JC: Hacksaw, case in point.

SL: Yeah, I’m very proud of the film. We won two Academy Awards. We were nominated for six. And won numerous other accolades, but I’m just really proud of the message of the film and that a number of people around the world have seen it, including in China where it was the number one film for a while. Yeah, I’m just very proud as a producer and a storytelling, and Hacksaw Ridge really is an amazing success story on all fronts.

JC: What kind of projects tend to tickle your fancy?

SL: I’m interested in a lot of different things. I’m listening to a lot of loglines. My process is to access through a logline first. The logline tells me a lot. Most things I’m going to reject because they just personally aren’t for me. So I’m trying to use the logline to get through lots and lots and lots of material or screenplays, which is what I’m primarily looking for. But to answer your question. It’s not necessarily one type of material, but it’s definitely material that can be put out onto the marketplace that is not too dark, too limiting. I do love Sundance films, but they tend to be small films that not a lot of people tend to go see.

JC: Hacksaw Ridge has a phenomenal logline — a conscientious objector who wants to serve his country yet refuses to pick up a gun, and winds up rescuing his almost entire regiment during a horrific WWII battle. I mean, it’s hard to get excited about another WWII movie, but this is coming at it from a point of view that I can relate to. Just based on the logline, it’s a winner.

SL: I totally agree, and again I think this is a great example of what I was just saying. I’m not necessarily into WWII, but that story in and of itself, for me, that was a way that I could access a WWII movie that got me excited. (I like) movies that are going to touch people on some emotional level, that are universal, that are appealing to a global audience, because that is where our business is now.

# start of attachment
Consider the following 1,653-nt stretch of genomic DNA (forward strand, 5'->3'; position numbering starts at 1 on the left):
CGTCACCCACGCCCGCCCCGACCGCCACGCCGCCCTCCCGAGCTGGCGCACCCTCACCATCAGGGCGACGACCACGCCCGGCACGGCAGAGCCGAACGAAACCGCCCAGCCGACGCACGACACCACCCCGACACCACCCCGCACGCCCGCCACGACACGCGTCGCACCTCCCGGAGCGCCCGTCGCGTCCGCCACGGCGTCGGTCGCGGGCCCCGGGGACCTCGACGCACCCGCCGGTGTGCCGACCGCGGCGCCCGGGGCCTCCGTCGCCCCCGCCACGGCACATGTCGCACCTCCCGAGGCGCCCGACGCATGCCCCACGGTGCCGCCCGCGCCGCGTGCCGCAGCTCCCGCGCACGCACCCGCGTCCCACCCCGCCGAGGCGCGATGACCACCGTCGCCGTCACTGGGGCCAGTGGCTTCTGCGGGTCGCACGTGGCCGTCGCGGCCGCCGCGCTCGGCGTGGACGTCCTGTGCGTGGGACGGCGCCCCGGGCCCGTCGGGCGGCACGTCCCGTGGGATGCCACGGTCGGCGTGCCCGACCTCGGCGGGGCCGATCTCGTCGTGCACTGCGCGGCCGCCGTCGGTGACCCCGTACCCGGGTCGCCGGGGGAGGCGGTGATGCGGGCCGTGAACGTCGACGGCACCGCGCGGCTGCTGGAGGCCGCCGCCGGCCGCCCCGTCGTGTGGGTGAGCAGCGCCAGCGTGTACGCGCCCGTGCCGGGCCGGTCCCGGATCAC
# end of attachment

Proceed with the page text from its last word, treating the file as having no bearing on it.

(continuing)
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JC: You’ve always got your ear to the ground for great true stories.. Are those easier to peddle than an original piece of material these days?

SL: I am drawn to true stories. It’s just something I like personally. Those stories already have some built-in recognition or connection, and I think that’s important.

JC: In terms of getting the money, it’s got to be easier to tell somebody, “this really happened” compared to something a writer just made up.

SL: In terms of strategy… when you look at the Black List, you will notice that a lot of those scripts are based on historical events. American Hustle is based on a very obscure thing that happened. Argo, also based on a true obscure historical event. So I think that just starting out as a screenwriter, sometimes it’s better maybe to write something already rooted in something people may already know or something that gives people a touchstone.

JC: Steve, thanks so much for your time. Any parting words for our readers?

SL: When I get a script, a writer has to get me to is the right head space, or the right mood, to accept the script. That’s really tricky, but it’s important. One way to do that is to, in your logline or pitch, help focus my attention on what I should be paying attention to. For example, tell me right off the bat: is it film or TV? Help me understand it quickly, because it could be anything, and I’m trying to understand it. But I need certain posts in the ground to help nail down what frame of mind I need to be in to accept that this is a worthy story to tell and to hook me enough to want to read it.